Her humility andreasonableness are strengths since they enable her to maintainpeaceful relations with her daughters. However, her fearful and timidnature had made her passive and indecisive. With regards tointeracting with white people, she could not imagine “looking astrange white man in the eye” (McMahan 155). It seems that pastinstances of racial discrimination had a massive impact on Mama’spersonality. She admits that “in 1927 colored asked fewer questionsthan they do now” (McMahan 157). It is significant that thenarrator is referred to as Mama throughout the story. In this regard,the writer emphasizes the narrator’s character of deflectingattention away from herself.

2. Walker choseMama as the narrator instead of Maggie or Dee due to several reasons.Firstly, selecting an independent narrator helped to highlight thedifferences between Maggie and Dee. Mama offers objective comparisonsbetween her two daughters when she notes that “Dee is lighter thanMaggie, with nicer hair and a fuller figure” (McMahan 156). Usingeither daughter as the narrator would have led to subjective andhence unreliable viewpoints of the other sister. Mama was also usedas the narrator so as to provide crucial family background to whichneither of the girls had been privy. For example, Mama compared thecurrent house to the one that burnt and noted that &quotthey don`tmake single roofs any more&quot (McMahan 157).

Telling the storyfrom the point of view of one of the daughters would have eliminateddetails about Mama’s past. Also, Dee would have failed to mentionMaggie’s impending marriage to John Thomas and how he had “mossyteeth in an earnest face” (McMahan 157). Consequently, Dee wouldhave been less willing to let her sister retain the hand-knit quilts.Furthermore, Walker used Mama as the narrator so as to juxtapose thedifferent effects of the house fire on the young girls. Maggie hadbeen scarred by the fire while Dee was indifferent since “she hadhated the house that much” (McMahan 156). On the other hand, usingeither daughter as the narrator would have presented a one-sidedperspective of the house fire.

3. Maggie and Deehave different character traits as portrayed in the story. Maggie wasmostly withdrawn and silent. Her mother acknowledged that Maggie had“been like this, chin on chest, eyes on ground, feet in shuffle,ever since the fire that burned the other house to the ground”(McMahan 156). Moreover, Maggie seems to be poorly educated inaddition to having bad eyesight. Her mother reveals that &quotsometimesMaggie reads to me. She stumbles along good-naturedly but can`t seewell. She knows she is not bright. Like good looks and money,quickness passed her by&quot (McMahan 157). Such misfortune rendersMaggie as an object to be pitied. I feel sorry for her since shesuffers due to circumstances beyond her control. Her misfortunedeflates her spirit and willpower such that she acts &quotlikesomebody used to never winning anything, or having anything reservedfor her&quot (McMahan 160). Nevertheless, her diligence is portrayedby the fact that she had learned how to quilt.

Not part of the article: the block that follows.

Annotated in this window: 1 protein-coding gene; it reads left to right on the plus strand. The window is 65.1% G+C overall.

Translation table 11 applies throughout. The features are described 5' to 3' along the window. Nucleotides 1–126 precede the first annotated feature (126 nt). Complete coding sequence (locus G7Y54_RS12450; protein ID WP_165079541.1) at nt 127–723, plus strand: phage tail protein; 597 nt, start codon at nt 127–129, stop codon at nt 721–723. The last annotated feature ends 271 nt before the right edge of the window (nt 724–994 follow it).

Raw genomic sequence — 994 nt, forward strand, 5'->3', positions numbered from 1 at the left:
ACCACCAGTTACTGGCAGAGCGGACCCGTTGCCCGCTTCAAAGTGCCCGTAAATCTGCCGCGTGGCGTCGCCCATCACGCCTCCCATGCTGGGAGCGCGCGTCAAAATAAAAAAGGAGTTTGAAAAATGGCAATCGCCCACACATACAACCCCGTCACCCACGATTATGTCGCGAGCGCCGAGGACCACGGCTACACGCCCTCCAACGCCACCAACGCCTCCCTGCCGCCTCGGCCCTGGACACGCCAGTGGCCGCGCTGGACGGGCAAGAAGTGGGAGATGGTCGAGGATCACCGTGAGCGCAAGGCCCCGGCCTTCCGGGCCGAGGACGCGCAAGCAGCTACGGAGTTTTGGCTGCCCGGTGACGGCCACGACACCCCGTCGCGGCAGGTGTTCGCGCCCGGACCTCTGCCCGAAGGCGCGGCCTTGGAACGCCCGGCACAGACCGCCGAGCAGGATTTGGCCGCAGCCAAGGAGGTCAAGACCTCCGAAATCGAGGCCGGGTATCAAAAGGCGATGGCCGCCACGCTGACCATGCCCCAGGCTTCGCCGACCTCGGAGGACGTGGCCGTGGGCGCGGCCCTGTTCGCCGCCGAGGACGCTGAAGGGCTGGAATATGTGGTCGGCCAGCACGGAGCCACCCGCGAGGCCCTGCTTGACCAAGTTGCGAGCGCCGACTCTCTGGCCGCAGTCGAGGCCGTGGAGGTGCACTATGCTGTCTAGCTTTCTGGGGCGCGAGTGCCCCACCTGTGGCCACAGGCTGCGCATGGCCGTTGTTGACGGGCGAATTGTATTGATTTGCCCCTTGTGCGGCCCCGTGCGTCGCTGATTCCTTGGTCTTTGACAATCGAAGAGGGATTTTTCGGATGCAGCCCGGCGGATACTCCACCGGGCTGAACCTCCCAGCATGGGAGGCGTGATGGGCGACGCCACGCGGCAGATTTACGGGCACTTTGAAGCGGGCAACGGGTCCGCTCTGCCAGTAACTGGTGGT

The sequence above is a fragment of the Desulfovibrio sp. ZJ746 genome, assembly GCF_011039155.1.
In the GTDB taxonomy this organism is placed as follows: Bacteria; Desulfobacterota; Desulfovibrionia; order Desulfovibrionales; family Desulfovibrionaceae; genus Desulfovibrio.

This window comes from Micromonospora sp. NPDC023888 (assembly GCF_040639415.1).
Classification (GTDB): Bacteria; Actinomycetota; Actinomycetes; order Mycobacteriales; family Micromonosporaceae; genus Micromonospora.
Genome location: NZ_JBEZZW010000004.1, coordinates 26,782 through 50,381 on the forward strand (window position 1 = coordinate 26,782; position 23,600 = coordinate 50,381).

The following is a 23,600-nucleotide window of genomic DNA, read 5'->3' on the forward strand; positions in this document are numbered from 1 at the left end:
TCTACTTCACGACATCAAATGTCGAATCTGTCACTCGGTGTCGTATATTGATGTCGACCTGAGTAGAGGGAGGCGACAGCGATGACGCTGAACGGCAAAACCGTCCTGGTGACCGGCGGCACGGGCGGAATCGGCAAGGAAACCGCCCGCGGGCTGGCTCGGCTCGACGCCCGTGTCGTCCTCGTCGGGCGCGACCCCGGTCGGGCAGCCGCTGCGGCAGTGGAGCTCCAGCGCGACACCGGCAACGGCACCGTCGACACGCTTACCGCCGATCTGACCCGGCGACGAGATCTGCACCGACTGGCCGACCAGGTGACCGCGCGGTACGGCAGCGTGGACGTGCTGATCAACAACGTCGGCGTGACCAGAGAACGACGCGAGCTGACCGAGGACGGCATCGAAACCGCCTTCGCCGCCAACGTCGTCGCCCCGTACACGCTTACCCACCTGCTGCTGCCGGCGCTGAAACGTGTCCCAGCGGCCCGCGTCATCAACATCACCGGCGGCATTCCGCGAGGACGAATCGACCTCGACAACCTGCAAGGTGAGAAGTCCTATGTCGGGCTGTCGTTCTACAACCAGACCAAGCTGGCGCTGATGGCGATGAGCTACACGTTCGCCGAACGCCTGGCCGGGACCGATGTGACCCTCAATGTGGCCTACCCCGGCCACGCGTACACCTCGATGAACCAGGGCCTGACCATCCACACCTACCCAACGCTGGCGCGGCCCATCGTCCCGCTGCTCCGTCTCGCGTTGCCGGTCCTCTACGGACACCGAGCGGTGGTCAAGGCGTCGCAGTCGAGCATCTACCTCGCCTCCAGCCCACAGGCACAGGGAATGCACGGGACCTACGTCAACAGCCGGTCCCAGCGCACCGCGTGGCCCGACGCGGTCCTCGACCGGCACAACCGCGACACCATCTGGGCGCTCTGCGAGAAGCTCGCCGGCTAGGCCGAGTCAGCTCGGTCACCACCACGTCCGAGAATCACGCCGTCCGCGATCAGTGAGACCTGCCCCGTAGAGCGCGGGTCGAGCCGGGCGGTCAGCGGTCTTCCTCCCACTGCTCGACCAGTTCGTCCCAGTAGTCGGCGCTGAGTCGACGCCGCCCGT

On the otherhand, Dee was proud and vindictive. She chose to use her knowledge totaunt her family for their limited education. Mama remembers when Deewould read to others “without pity forcing words, lies, otherfolks’ habits lives” (McMahan 156). Furthermore, Dee waspresumptuous in that she imbibed others with more knowledge than they“necessarily need to know” (McMahan 156). Dee was also oppressiveand hostile in her determination to acquire the quilts. In fact, Deequipped that “Maggie can’t appreciate these quilts! She’dprobably be backward enough to put them to everyday use” (McMahan160). She also looked at her mother “with hatred” (McMahan 160).Her hubris was clearly evident when she made the statement that herfamily would never realize any progress in the way they lived. Deewas also hypocritical in her decision-making. For example, she hadbeen offered the quilts while on her way to college but hadconsidered them as “old-fashioned, out of style” (McMahan 160).